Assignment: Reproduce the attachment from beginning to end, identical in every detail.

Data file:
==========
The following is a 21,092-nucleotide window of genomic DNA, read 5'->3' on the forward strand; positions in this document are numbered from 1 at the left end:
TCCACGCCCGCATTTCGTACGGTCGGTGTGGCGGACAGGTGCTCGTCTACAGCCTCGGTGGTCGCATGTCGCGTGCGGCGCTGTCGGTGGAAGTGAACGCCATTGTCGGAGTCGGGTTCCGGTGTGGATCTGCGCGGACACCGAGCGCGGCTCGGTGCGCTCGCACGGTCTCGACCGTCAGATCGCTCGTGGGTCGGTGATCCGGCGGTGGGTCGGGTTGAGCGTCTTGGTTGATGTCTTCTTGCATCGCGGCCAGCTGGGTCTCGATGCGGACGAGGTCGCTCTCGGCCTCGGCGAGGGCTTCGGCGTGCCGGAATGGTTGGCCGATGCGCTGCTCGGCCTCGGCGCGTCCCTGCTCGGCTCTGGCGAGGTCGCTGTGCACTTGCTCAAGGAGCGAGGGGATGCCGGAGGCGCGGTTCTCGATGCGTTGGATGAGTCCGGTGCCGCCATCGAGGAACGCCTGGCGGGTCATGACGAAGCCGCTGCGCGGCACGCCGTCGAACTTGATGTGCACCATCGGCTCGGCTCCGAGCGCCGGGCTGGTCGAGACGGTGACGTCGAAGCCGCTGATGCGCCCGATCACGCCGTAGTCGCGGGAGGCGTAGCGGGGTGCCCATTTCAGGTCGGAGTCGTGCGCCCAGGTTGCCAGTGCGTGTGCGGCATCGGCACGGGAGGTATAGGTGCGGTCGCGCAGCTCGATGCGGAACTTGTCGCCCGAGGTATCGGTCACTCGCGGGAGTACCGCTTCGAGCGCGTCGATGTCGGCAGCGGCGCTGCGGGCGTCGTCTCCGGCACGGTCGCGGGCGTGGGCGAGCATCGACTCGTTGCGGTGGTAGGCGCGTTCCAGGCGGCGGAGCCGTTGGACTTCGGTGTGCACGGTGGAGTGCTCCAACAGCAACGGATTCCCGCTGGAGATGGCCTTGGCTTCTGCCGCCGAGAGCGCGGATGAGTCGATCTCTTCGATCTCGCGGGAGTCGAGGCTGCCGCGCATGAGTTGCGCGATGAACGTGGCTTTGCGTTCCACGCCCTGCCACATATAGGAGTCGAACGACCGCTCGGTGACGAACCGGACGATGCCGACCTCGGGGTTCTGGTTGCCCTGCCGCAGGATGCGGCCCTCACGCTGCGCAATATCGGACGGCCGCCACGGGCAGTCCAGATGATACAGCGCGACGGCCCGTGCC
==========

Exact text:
The following is a 21,092-nucleotide window of genomic DNA, read 5'->3' on the forward strand; positions in this document are numbered from 1 at the left end:
TCCACGCCCGCATTTCGTACGGTCGGTGTGGCGGACAGGTGCTCGTCTACAGCCTCGGTGGTCGCATGTCGCGTGCGGCGCTGTCGGTGGAAGTGAACGCCATTGTCGGAGTCGGGTTCCGGTGTGGATCTGCGCGGACACCGAGCGCGGCTCGGTGCGCTCGCACGGTCTCGACCGTCAGATCGCTCGTGGGTCGGTGATCCGGCGGTGGGTCGGGTTGAGCGTCTTGGTTGATGTCTTCTTGCATCGCGGCCAGCTGGGTCTCGATGCGGACGAGGTCGCTCTCGGCCTCGGCGAGGGCTTCGGCGTGCCGGAATGGTTGGCCGATGCGCTGCTCGGCCTCGGCGCGTCCCTGCTCGGCTCTGGCGAGGTCGCTGTGCACTTGCTCAAGGAGCGAGGGGATGCCGGAGGCGCGGTTCTCGATGCGTTGGATGAGTCCGGTGCCGCCATCGAGGAACGCCTGGCGGGTCATGACGAAGCCGCTGCGCGGCACGCCGTCGAACTTGATGTGCACCATCGGCTCGGCTCCGAGCGCCGGGCTGGTCGAGACGGTGACGTCGAAGCCGCTGATGCGCCCGATCACGCCGTAGTCGCGGGAGGCGTAGCGGGGTGCCCATTTCAGGTCGGAGTCGTGCGCCCAGGTTGCCAGTGCGTGTGCGGCATCGGCACGGGAGGTATAGGTGCGGTCGCGCAGCTCGATGCGGAACTTGTCGCCCGAGGTATCGGTCACTCGCGGGAGTACCGCTTCGAGCGCGTCGATGTCGGCAGCGGCGCTGCGGGCGTCGTCTCCGGCACGGTCGCGGGCGTGGGCGAGCATCGACTCGTTGCGGTGGTAGGCGCGTTCCAGGCGGCGGAGCCGTTGGACTTCGGTGTGCACGGTGGAGTGCTCCAACAGCAACGGATTCCCGCTGGAGATGGCCTTGGCTTCTGCCGCCGAGAGCGCGGATGAGTCGATCTCTTCGATCTCGCGGGAGTCGAGGCTGCCGCGCATGAGTTGCGCGATGAACGTGGCTTTGCGTTCCACGCCCTGCCACATATAGGAGTCGAACGACCGCTCGGTGACGAACCGGACGATGCCGACCTCGGGGTTCTGGTTGCCCTGCCGCAGGATGCGGCCCTCACGCTGCGCAATATCGGACGGCCGCCACGGGCAGTCCAGATGATACAGCGCGACGGCCCGTGCC